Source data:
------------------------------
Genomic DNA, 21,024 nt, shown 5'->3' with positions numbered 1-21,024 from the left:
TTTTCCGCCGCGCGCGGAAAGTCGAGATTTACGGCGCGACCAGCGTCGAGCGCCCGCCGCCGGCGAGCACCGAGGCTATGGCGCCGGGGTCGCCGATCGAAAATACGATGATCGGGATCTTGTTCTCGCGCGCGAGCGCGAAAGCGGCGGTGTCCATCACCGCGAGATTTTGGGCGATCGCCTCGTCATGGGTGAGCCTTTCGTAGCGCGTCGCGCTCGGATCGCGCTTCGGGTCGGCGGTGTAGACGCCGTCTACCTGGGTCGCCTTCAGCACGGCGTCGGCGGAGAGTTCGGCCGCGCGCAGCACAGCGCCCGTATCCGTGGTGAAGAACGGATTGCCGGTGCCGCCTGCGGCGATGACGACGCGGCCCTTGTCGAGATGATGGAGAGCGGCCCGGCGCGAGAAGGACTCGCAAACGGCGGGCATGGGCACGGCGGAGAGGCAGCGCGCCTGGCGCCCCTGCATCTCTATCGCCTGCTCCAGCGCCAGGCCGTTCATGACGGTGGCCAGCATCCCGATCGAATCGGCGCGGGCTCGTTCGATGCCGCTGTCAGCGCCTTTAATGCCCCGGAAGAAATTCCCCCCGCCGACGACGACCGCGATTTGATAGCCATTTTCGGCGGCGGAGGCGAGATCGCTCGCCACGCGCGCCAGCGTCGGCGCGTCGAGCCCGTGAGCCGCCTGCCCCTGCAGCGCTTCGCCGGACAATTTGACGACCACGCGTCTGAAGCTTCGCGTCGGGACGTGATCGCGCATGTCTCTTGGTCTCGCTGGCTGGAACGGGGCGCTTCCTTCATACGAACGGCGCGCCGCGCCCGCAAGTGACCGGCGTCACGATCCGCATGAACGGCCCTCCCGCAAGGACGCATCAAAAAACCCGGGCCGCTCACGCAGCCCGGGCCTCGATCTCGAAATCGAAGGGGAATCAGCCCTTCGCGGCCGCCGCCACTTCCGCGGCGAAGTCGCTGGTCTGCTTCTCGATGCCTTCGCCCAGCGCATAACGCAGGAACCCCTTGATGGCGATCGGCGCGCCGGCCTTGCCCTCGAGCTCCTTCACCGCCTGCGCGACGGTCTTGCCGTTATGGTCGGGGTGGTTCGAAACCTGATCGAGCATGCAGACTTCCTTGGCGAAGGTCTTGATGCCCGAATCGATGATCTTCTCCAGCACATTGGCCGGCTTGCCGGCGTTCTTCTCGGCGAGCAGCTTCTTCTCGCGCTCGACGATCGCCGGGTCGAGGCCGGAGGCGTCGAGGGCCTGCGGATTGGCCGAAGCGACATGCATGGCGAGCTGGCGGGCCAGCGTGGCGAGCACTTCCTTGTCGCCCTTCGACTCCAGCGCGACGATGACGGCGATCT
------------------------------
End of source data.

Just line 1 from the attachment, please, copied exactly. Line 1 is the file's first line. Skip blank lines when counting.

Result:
Genomic DNA, 21,024 nt, shown 5'->3' with positions numbered 1-21,024 from the left: